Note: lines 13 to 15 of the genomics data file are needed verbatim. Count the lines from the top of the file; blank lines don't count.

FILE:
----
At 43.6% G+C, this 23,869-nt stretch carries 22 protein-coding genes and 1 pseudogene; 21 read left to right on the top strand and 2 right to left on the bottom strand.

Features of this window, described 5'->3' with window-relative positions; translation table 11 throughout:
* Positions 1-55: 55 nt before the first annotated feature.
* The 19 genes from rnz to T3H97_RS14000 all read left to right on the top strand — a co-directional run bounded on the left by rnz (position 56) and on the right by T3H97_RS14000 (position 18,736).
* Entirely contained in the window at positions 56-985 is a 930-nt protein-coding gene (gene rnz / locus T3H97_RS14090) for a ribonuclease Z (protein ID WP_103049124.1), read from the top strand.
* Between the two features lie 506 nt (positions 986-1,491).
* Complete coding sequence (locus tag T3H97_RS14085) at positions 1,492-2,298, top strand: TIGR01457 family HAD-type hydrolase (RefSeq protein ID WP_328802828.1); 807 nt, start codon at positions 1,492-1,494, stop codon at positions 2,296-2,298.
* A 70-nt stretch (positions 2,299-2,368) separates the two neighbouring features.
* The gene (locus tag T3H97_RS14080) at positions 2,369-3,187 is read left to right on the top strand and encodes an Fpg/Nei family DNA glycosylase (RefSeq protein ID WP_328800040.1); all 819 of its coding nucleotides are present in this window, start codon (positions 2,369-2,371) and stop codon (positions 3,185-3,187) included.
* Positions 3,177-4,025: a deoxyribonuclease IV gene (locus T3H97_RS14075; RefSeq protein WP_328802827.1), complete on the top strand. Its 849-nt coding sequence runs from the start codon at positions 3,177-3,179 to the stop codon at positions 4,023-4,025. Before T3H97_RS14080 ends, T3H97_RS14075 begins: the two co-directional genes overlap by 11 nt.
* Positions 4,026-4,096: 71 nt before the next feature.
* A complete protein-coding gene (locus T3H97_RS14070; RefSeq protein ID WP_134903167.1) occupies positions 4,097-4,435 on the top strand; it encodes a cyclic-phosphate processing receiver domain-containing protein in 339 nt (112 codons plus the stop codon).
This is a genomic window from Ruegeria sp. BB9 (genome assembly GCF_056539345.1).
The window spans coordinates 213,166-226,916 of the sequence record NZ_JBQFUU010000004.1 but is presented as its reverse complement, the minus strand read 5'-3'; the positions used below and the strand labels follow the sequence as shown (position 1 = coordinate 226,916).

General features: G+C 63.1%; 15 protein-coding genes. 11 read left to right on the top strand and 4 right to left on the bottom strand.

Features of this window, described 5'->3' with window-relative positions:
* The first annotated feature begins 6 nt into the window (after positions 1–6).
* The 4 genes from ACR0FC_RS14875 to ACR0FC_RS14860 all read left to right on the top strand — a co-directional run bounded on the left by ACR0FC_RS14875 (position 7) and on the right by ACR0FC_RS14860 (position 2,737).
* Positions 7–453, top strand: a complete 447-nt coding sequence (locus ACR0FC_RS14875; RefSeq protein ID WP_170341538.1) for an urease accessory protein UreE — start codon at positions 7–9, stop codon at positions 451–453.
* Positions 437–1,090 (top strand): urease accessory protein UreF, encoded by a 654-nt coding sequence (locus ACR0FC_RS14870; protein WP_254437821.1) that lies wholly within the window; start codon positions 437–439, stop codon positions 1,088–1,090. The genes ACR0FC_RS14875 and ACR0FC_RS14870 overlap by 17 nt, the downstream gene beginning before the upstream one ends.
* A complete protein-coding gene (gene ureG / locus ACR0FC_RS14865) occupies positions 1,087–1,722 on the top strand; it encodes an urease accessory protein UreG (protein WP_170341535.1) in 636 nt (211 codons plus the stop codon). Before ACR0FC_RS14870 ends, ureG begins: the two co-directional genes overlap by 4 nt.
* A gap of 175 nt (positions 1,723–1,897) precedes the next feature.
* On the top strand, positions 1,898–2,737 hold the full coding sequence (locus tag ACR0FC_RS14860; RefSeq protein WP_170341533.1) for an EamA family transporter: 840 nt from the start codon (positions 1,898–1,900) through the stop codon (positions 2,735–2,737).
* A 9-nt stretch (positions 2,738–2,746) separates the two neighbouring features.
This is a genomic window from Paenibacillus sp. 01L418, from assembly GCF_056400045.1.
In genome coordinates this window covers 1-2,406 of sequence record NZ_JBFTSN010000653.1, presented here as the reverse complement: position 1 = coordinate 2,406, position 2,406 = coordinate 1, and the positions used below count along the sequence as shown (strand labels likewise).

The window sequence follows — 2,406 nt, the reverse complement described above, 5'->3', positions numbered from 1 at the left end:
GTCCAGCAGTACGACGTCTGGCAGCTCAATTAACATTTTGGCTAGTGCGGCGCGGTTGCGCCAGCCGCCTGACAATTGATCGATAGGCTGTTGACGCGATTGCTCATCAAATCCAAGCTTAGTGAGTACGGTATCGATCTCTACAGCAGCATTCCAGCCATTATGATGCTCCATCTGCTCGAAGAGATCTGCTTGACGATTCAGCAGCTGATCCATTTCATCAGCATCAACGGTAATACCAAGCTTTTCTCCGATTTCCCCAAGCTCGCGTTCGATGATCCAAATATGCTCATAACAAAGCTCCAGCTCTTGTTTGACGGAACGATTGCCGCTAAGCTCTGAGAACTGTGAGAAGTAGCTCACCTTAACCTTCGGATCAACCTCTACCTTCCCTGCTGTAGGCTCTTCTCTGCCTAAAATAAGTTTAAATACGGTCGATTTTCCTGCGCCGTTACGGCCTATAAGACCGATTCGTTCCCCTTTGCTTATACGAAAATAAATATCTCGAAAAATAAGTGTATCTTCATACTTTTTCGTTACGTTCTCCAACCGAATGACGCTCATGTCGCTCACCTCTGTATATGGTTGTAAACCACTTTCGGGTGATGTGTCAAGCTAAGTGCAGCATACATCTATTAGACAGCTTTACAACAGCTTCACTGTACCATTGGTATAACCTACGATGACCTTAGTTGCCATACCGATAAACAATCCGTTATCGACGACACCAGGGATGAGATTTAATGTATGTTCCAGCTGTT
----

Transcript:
This is a genomic window from Ruegeria sp. BB9 (genome assembly GCF_056539345.1).
The window spans coordinates 213,166-226,916 of the sequence record NZ_JBQFUU010000004.1 but is presented as its reverse complement, the minus strand read 5'-3'; the positions used below and the strand labels follow the sequence as shown (position 1 = coordinate 226,916).

General features: G+C 63.1%; 15 protein-coding genes. 11 read left to right on the top strand and 4 right to left on the bottom strand.